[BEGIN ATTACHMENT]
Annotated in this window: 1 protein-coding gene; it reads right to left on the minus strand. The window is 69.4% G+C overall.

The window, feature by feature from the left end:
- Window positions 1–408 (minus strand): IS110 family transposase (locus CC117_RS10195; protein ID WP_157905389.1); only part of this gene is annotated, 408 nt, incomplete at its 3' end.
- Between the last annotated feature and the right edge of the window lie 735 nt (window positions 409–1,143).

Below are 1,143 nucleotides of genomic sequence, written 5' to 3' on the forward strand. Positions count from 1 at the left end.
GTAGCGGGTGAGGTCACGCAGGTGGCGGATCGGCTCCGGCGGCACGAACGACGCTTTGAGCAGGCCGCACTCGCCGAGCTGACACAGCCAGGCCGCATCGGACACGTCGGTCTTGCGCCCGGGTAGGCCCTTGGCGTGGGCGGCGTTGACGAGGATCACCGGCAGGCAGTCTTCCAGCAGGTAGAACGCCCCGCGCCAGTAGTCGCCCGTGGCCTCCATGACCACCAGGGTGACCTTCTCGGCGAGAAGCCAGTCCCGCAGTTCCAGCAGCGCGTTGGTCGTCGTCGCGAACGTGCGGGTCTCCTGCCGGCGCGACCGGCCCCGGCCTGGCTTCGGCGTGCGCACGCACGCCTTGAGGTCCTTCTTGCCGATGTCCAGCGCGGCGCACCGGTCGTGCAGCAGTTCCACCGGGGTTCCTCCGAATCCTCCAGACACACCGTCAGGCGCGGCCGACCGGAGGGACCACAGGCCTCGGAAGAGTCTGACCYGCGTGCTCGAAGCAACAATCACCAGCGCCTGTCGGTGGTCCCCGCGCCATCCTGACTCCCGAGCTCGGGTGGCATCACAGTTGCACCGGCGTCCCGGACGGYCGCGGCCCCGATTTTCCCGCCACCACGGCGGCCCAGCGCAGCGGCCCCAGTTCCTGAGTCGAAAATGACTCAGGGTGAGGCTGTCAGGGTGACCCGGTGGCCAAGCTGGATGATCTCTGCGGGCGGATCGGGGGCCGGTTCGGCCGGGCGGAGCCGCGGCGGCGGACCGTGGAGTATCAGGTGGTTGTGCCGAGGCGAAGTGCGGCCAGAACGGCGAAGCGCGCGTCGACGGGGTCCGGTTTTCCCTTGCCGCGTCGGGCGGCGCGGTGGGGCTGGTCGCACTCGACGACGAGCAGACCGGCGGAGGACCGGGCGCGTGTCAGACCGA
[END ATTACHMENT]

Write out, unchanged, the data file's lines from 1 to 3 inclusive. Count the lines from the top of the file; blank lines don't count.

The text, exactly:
Annotated in this window: 1 protein-coding gene; it reads right to left on the minus strand. The window is 69.4% G+C overall.

The window, feature by feature from the left end:
- Window positions 1–408 (minus strand): IS110 family transposase (locus CC117_RS10195; protein ID WP_157905389.1); only part of this gene is annotated, 408 nt, incomplete at its 3' end.